History

Bobby Day (1930-1990)

Rock and Roll and R&B singer and songwriter Bobby Day was best known for his only major hit “Rockin’ Robin” recorded in 1957 on the Classic Label. In 1958, the single, written by Leon Rene under the pseudonym Jimmie Thomas, reached no. 1 on the R&B chart, no. 2 on the Billboard Hot 100 chart, and sold over one million copies. Day was a multi-instrumental artist, music producer, singer and songwriter.

Robert James Byrd was born July 1, 1930, in Fort Worth, Texas. HIs mother was Julie Jennings. He moved to Los Angeles at age 15 and began performing with the Hollywood Flames at the Otis’s Barrelhouse Club in Watts, Los Angeles. The club opened in 1948 and was co-owned by Johnny Otis, Bardu and Tila Ali.

In 1949 Day made his first recording, “Young Girl” with the Hollywood Flames on the Selective Label.  The song was released in 1950. Day had minor music success as lead singer of the Hollywood Flames during the 1950s, performing under the stage name of Bobby Day. Their hit song “Buzz, Buzz, Buzz” which he wrote, reached no. 11 on the R&B charts in 1957.  Day formed his own group, the Satellites, which backed him on “Little Bitty Pretty One” released in 1957.  From 1957 to 1959, Day and Earl Nelson performed as the duo Bob and Earl. In 1960, he and Earl recorded “Gee Whiz,” and in 1963, “Harlem Shuffle” under his real name, Robert Bryd. Thirty years later, House of Pain sampled parts of it in their hit single “Jump Around.”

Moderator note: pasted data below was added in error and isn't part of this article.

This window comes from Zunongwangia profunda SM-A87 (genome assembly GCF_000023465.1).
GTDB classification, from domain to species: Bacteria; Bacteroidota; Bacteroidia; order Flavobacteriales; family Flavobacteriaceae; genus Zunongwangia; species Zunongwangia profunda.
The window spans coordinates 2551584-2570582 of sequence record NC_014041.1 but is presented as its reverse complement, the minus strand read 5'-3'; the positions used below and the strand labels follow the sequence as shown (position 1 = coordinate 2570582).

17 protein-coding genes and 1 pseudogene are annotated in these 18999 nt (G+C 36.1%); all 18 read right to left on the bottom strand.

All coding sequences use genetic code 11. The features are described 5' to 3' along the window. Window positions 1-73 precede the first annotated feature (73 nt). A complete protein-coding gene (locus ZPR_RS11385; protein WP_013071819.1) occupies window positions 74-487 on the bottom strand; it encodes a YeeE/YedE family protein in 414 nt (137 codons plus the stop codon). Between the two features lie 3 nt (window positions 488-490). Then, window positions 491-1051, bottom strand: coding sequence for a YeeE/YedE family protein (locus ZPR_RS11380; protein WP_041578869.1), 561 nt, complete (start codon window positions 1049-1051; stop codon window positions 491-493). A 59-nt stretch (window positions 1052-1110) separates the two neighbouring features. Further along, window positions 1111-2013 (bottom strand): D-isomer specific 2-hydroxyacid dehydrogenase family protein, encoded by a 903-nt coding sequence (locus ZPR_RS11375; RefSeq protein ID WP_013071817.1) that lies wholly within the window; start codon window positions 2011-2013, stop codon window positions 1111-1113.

Best known for his songwriting ability, Day wrote and recorded “Little Bitty Pretty One” but it was made popular by Thurston Harris whose version hit no. 6 on the Billboard Hot 100 chart in 1958. The single was also recorded by Frankie Lymon in 1960 followed by Clyde McPhatter in 1962. The Jackson Five recorded the song in 1972 where it reached no.13 on the Billboard Hot 100 chart and no. 2 on the Billboard R&B chart. Day wrote and recorded “Over and Over” that climbed to no.40 on the pop chart in 1958. The Dave Clark Five, an English Rock & Roll band in 1958 made their own version which hit the Billboard Hot 100 in 1965.  Among other songs he wrote and recorded were “The Bluebird, The Buzzard and the Oriole,” and “That’s All I Want” in 1959. Day recorded on several record labels including Rendezvous, RCA, Sure-Shot, and Jama Records.

Day appeared on several variety shows in the 1950s, 1960s and 1970s including American Bandstand and The Midnight Special. Both were live music variety shows featuring performances by popular artists, interviews of celebrity guests, and teenagers dancing.

Bobby Day died of prostate cancer at age 60 on July 27, 1990, in Los Angeles. He is survived by his wife Jackie and their four children.

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